Carbon suboxide

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Carbon suboxide
Stick model of carbon suboxide
Spacefill model of carbon suboxide
CAS number 504-64-3 YesY
PubChem 136332 YesY
ChemSpider 120106 YesY
MeSH Carbon+suboxide
ChEBI CHEBI:30086 YesY
Jmol-3D images Image 1
Molecular formula C3O2
Molar mass 68.03 g mol−1
Appearance colorless gas
Odor strong, pungent odor
Density 0.906 ± 0.06 g cm−3, gas at 298 K
Melting point −111.3 °C (−168.3 °F; 161.8 K)
Boiling point 6.8 °C (44.2 °F; 279.9 K)
Solubility in water reacts
Solubility soluble in 1,4-dioxane, ether, xylene, CS2, tetrahydrofuran
Refractive index (nD) 1.4538 (6 °C)
Dipole moment 0 D
Crystal structure rhombic
Molecular shape linear
heat capacity
66.99 J/mol K
Std molar
276.1 J/mol K
Std enthalpy of
-93.6 kJ/mol
Related compounds
Related oxides carbon dioxide
carbon monoxide
dicarbon monoxide
Related compounds carbon subsulfide
carbon subnitride
Except where noted otherwise, data are given for materials in their standard state (at 25 °C (77 °F), 100 kPa)
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Infobox references

Carbon suboxide, or tricarbon dioxide, is an oxide of carbon with chemical formula C3O2 or O=C=C=C=O. Its four cumulative double bonds make it a cumulene. It is one of the stable members of the series of linear oxocarbons O=Cn=O, which also includes carbon dioxide (CO2) and pentacarbon dioxide (C5O2).

The substance was discovered in 1873 by Benjamin Brodie by subjecting carbon monoxide to an electric current. He claimed that the product was part of a series of "oxycarbons" with formulas Cx+1Ox, namely C, C2O, C3O2, C4O3, C5O4, ..., and to have identified the last two;[1][2] however only C3O2 is known. In 1891 Marcellin Berthelot observed that heating pure carbon monoxide at about 550 °C created small amounts of carbon dioxide but no trace of carbon, and assumed that a carbon-rich oxide was created instead, which he named "sub-oxide". He assumed it was the same product obtained by electric discharge and proposed the formula C2O.[3] Otto Diels later stated that the more organic names dicarbonyl methane and dioxallene were also correct.

It is commonly described as an oily liquid or gas at room temperature with an extremely noxious odor.[4]


It is synthesized by warming a dry mixture of phosphorus pentoxide (P4O10) and malonic acid or the esters of malonic acid.[5] Therefore, it can be also considered as the anhydride of malonic anhydride, i.e. the "second anhydride" of malonic acid. Malonic anhydride (not to be confused with maleic anhydride) is a real molecule.[6]

Several other ways for synthesis and reactions of carbon suboxide can be found in a review from 1930 by Reyerson.[7]

Carbon suboxide polymerizes spontaneously to a red, yellow, or black solid. The structure is postulated to be poly(α-pyronic), similar to the structure in 2-pyrone (α-pyrone).[8][9] In 1969, it was hypothesized that the color of Martian surface was caused by this compound; this was disproved by the Viking Mars probes.[10]


Carbon suboxide is used in the preparation of malonates; and as an auxiliary to improve the dye affinity of furs.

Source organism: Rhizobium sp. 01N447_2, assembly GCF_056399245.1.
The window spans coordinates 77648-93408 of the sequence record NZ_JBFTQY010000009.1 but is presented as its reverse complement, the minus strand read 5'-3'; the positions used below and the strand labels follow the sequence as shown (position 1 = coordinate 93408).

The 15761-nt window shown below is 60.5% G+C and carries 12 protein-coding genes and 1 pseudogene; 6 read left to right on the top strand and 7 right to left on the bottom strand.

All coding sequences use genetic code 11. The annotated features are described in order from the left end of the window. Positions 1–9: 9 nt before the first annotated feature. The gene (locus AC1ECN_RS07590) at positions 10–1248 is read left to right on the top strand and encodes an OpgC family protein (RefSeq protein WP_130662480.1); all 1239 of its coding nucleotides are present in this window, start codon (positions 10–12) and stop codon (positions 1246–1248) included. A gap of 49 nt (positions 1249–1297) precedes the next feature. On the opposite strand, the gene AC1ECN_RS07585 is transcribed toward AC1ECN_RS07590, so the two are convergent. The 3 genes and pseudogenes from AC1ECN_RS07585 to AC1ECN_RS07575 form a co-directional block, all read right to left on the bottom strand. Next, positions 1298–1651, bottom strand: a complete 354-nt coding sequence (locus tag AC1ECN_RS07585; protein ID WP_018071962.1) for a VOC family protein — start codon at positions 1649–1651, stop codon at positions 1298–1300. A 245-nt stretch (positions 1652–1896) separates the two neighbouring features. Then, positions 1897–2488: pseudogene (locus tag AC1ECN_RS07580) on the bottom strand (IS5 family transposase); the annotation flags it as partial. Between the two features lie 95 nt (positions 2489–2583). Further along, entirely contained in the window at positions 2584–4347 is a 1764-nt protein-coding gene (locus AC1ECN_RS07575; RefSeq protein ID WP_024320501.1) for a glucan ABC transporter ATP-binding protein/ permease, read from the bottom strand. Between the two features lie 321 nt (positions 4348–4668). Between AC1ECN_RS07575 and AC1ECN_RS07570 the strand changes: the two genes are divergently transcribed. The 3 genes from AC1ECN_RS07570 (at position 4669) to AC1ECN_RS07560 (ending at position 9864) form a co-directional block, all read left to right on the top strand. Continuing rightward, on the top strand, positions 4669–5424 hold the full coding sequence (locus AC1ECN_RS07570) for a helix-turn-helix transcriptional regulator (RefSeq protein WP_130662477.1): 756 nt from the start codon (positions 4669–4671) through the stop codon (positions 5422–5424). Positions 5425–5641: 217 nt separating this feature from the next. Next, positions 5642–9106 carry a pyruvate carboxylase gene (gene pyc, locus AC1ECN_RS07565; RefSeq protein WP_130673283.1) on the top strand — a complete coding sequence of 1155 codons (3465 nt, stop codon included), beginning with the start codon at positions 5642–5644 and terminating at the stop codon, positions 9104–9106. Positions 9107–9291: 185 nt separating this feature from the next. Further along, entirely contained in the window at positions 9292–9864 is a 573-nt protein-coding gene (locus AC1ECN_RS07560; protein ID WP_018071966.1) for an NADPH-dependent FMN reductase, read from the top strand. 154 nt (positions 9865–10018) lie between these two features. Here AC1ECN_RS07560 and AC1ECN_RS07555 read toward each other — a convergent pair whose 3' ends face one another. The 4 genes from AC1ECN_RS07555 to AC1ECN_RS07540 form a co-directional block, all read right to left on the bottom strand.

1. ^ Brodie, B. C. (1873). "Note on the Synthesis of Marsh-Gas and Formic Acid, and on the Electric Decomposition of Carbonic Oxide" (pdf). Proceedings of the Royal Society 21 (139–147): 245–247. doi:10.1098/rspl.1872.0052. JSTOR 113037. "When pure and dry carbonic oxide [=carbon monoxide] is circulated through the induction-tube, and there submitted to the action of electricity, a decomposition of the gas occurs [...] Carbonic acid [=carbon dioxide] is formed, and simultaneously with its formation a solid deposit may be observed in the induction-tube. This deposit appears as a transparent film of a red-brown color, lining the walls of the tube. It is perfectly soluble in water, which is strongly colored by it. The solution has an intensely acid reaction. The solid deposit, in the dry condition before it has been in contact with the water, is an oxide of carbon." 
  2. ^ Brodie, B. C. (1873). "Ueber eine Synthese von Sumpfgas und Ameisensäure und die electrische Zersetzung des Kohlenoxyds". Annalen der Chemie 169 (1–2): 270–271. doi:10.1002/jlac.18731690119.  [1]
  3. ^ Berthelot, M. (1891). "Action de la chaleur sur l'oxyde de carbone". Annales de Chimie et de Physique 6 (24): 126–132. 
  4. ^ Reyerson, L. H.; Kobe, K. (1930). "Carbon Suboxide". Chemical Reviews 7 (4): 479–492. doi:10.1021/cr60028a002. 
  5. ^ Diels, O.; Wolf, B. (1906). "Ueber das Kohlensuboxyd. I". Chemische Berichte 39: 689–697. doi:10.1002/cber.190603901103. 
  6. ^ Perks, H. M.; Liebman, J. F. (2000). "Paradigms and Paradoxes: Aspects of the Energetics of Carboxylic Acids and Their Anhydrides". Structural Chemistry 11 (4): 265–269. doi:10.1023/A:1009270411806. 
  7. ^ Reyerson, L. H.; Kobe, K. (1930). "Carbon Suboxide". Chemical Reviews 7 (4): 479–492. doi:10.1021/cr60028a002. 
  8. ^ Ballauff, M.; Li, L.; Rosenfeldt, S.; Dingenouts, N.; Beck, J.; Krieger-Beck, P. (2004). "Analysis of Poly(carbon suboxide) by Small-Angle X-ray Scattering". Angewandte Chemie International Edition 43 (43): 5843–5846. doi:10.1002/anie.200460263. PMID 15523711. 
  9. ^ Ellern, A.; Drews, T.; Seppelt, K. (2001). "The Structure of Carbon Suboxide, C3O2, in the Solid State". Zeitschrift für anorganische und allgemeine Chemie 627 (1): 73–76. doi:10.1002/1521-3749(200101)627:1<73::AID-ZAAC73>3.0.CO;2-A. 
  10. ^ Plummer, W. T.; Carsont, R. K. (1969). "Mars: Is the Surface Colored by Carbon Suboxide?". Science 166 (3909): 1141–1142. doi:10.1126/science.166.3909.1141. PMID 17775571. 

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